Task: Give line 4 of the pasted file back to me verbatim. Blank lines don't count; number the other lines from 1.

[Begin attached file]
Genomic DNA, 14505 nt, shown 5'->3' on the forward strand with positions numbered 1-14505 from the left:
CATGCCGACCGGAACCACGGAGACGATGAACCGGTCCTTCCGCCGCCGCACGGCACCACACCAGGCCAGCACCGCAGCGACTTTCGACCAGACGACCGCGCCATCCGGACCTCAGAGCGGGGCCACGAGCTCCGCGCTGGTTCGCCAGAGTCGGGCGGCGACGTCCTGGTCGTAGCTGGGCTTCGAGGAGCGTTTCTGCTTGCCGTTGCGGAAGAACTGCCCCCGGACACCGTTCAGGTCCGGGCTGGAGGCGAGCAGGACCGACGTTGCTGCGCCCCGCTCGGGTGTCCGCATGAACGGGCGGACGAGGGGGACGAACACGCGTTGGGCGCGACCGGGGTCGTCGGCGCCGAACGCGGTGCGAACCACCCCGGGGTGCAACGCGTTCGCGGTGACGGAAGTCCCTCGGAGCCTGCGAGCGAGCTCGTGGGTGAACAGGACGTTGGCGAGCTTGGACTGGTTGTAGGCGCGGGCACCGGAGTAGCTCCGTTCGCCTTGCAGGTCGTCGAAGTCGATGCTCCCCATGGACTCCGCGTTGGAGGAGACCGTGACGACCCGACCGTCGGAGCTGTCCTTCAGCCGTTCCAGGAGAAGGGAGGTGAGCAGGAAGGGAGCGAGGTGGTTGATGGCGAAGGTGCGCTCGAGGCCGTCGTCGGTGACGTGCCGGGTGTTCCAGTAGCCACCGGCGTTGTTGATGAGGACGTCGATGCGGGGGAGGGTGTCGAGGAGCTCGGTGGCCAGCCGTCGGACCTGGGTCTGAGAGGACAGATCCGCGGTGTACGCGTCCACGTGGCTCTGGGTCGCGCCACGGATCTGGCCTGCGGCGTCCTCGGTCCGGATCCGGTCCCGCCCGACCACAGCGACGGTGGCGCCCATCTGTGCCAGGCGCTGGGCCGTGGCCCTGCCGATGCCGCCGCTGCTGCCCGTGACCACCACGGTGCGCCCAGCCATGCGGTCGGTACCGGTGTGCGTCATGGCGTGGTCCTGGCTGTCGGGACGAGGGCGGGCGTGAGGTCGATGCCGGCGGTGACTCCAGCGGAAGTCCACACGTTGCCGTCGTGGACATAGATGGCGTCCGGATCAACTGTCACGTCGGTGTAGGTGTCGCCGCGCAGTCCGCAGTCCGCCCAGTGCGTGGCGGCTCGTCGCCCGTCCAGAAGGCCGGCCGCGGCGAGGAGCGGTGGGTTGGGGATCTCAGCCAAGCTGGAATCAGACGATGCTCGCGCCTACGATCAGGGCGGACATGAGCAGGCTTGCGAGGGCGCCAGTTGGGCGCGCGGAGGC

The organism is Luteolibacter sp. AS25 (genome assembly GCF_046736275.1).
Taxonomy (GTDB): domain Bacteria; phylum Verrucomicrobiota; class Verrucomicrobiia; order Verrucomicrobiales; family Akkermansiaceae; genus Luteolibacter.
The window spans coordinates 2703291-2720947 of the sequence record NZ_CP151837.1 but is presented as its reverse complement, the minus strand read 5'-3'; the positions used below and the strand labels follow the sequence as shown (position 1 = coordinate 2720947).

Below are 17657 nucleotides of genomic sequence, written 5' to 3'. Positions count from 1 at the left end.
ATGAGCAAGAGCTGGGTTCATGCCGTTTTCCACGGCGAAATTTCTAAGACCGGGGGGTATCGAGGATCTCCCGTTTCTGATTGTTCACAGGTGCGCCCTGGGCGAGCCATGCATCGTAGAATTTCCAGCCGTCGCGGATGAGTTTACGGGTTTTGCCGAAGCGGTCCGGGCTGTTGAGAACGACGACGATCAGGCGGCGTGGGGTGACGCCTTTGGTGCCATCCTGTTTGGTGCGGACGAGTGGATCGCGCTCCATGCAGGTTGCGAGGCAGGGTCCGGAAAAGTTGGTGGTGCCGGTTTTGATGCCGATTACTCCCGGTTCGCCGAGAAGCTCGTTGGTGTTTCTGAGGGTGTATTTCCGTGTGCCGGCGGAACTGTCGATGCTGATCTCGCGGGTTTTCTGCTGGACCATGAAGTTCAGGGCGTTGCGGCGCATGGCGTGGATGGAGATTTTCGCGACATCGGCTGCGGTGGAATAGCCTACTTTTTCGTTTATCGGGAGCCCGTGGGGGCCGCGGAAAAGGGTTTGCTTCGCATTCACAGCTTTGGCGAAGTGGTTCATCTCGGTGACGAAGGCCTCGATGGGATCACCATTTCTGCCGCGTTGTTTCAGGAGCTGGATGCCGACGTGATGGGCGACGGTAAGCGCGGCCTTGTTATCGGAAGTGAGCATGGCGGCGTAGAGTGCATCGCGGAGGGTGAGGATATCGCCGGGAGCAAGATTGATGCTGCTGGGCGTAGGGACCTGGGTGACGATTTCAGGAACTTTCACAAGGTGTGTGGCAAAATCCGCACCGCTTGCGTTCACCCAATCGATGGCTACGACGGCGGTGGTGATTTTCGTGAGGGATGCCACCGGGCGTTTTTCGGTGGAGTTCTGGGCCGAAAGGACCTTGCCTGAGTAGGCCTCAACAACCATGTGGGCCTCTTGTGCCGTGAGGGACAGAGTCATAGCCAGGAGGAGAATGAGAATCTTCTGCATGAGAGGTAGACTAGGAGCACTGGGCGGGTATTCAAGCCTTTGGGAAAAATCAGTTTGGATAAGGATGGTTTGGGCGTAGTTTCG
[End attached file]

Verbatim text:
Taxonomy (GTDB): domain Bacteria; phylum Verrucomicrobiota; class Verrucomicrobiia; order Verrucomicrobiales; family Akkermansiaceae; genus Luteolibacter.